Afraid she would break down and upset Louie, Em paced over to the windows. She drew back the drapes far enough to see the water and steady herself before she let the drapes fall back into place and walked back to the bar.
“How did you find out he stole the Booze Bible?” Louie wanted to know.
“Roland and I viewed the front desk security video and saw him drop off two large envelopes like the ones that held the extortion letters. That was around the time your letter was supposedly delivered.”
“Is Roland coming back here? His overnight bag is still on the floor.”
“I hope you don’t mind if he sleeps on the sofa tonight. He can’t get a room.”
“No problem. I’ll be turning in early. Tomorrow’s a big day.”
“I think I’ll head into my room now, if you don’t mind.”
“You must be exhausted. You go right ahead and climb in bed and relax. I’m just gonna put a few ingredients together and see what happens. I shouldn’t be up long.”
She gave him a hug and a kiss on the cheek.
“Thank you. I can’t make any promises, but we’re doing everything we can to get your Booze Bible back.”
“There are far worse tragedies in life. I didn’t think I’d ever say this, but I’m over it. I’m excited about creating a brand new cocktail without any references. The challenge has revved me up. Why, if Letterman’s not careful, I may not need him to taste test anymore.”
She found herself smiling back at him. Louie would never give up his precious parrot.
“Don’t stay up late,” she advised before she headed for her room.
He picked up a wand lighter. “I won’t. And with any luck at all, I won’t blow my face off.”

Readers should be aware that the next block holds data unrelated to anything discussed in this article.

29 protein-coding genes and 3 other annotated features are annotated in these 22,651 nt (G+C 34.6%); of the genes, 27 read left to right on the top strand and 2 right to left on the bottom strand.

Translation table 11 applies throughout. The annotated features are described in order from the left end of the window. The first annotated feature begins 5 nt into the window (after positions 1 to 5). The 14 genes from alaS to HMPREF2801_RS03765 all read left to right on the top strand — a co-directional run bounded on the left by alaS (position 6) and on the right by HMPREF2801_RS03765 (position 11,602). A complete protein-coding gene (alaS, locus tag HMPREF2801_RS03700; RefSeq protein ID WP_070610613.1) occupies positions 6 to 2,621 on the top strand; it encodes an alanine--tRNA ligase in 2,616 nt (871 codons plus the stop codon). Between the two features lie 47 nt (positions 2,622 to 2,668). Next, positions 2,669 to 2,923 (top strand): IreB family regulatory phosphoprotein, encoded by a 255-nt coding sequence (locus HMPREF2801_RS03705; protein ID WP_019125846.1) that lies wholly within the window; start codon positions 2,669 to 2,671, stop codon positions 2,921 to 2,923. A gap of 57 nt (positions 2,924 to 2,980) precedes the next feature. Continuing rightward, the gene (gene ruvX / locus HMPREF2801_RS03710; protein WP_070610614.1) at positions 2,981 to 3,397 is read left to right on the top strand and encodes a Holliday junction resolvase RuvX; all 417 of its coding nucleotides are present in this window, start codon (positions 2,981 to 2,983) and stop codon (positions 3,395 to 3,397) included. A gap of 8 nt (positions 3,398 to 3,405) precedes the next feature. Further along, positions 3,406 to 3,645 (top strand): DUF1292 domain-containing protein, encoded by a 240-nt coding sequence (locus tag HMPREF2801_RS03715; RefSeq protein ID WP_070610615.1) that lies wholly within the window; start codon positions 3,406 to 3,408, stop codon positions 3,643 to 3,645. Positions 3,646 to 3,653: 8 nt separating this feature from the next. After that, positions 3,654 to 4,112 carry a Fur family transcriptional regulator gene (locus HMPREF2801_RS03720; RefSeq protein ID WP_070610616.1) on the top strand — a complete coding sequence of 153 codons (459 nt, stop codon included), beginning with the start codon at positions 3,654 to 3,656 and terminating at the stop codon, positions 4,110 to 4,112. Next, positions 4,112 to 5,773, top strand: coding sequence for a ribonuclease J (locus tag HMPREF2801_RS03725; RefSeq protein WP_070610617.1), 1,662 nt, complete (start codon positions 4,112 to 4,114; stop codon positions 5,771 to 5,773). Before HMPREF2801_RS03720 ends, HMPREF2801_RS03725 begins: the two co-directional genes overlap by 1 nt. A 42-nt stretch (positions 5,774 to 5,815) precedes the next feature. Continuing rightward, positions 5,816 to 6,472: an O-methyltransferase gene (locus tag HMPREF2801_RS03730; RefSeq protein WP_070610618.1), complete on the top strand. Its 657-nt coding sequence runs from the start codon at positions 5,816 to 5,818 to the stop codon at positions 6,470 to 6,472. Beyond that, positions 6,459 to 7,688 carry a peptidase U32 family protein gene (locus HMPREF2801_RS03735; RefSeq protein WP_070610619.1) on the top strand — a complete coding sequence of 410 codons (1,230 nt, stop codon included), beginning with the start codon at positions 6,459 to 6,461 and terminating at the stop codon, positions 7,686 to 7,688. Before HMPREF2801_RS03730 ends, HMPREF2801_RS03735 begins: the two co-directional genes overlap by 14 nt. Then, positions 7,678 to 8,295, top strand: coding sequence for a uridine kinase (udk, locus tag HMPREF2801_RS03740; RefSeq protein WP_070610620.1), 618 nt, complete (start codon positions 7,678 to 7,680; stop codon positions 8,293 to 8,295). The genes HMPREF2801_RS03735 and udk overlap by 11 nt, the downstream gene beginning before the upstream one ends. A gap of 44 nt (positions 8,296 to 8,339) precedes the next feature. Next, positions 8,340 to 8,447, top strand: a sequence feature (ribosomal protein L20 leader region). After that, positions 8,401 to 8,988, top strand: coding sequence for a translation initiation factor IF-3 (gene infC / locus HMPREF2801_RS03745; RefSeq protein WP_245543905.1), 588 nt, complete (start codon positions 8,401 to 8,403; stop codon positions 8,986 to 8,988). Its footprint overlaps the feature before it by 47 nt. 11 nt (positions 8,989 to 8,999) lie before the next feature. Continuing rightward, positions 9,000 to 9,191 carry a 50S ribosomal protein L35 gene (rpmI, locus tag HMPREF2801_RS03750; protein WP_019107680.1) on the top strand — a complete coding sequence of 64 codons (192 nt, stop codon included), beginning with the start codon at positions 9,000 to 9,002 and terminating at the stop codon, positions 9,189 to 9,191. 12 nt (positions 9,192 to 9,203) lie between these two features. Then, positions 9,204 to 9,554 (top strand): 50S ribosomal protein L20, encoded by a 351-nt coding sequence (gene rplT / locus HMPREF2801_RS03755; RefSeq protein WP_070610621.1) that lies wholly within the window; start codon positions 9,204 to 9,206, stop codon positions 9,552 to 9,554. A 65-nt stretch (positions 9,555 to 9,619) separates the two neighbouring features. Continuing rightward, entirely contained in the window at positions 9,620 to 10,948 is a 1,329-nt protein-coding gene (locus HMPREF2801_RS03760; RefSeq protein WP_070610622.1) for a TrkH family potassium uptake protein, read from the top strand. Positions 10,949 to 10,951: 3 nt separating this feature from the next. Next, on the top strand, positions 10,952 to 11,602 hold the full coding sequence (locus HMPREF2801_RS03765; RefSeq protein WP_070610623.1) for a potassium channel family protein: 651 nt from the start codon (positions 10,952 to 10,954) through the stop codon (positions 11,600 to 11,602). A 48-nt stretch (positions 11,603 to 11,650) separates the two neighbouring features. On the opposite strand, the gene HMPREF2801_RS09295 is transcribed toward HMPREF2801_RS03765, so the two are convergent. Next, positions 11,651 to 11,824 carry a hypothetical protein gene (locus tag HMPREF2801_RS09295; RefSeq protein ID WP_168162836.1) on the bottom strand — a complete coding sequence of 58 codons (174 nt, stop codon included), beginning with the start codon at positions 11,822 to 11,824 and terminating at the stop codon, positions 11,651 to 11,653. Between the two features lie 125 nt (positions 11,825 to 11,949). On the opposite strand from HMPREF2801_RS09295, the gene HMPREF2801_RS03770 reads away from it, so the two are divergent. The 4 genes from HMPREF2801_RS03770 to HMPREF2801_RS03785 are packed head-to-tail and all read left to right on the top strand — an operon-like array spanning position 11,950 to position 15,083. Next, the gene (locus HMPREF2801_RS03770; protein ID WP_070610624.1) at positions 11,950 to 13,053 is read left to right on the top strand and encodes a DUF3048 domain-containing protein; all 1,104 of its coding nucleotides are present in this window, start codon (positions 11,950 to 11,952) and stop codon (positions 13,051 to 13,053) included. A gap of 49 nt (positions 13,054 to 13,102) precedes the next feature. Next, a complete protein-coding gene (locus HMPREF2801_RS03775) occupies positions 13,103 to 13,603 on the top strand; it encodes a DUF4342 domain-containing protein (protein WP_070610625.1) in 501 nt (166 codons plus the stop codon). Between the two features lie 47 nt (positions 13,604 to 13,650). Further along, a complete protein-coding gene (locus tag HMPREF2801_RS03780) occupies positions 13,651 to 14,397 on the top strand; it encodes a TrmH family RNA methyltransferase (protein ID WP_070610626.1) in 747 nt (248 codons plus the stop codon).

AT EIGHT THE next morning, Kiki and Pat were in the hallway outside the door to Em and Louie’s suite.
“Don’t knock yet,” Kiki told Pat.
“How’m I supposed to knock? I got the boom box in my good hand, and other one is history.” She held up her bandage.
“Lower your voice. Do you know what to do?” Kiki whispered.
“You told me seventeen times. I made sure the tape is loaded and ready to roll. Once we get in there and you start asking Em stuff about the missing neighbor slash suspect, I push play, and we record the whole conversation.”
“Right.” Kiki shifted her large black leather purse higher on her shoulder. Her hands were full of grocery bags. “Ready?”
“As I’ll ever be,” Pat said.
Kiki knocked on the door. No one answered. She knocked again, and Em opened the door.
“Whoa, Em. You look like bad road kill,” Pat said.
Em shoved her hair back off her face. Her eyes were red and bleary. There were pillow creases on her cheeks.
“Sleep in, did we?” Kiki strode in past her and looked around the sitting room. “No Roland?”
She took a few more steps and glanced into Em’s bedroom. It would have made a real nice piece of gossip for the girls if she’d caught Roland in Em’s bed.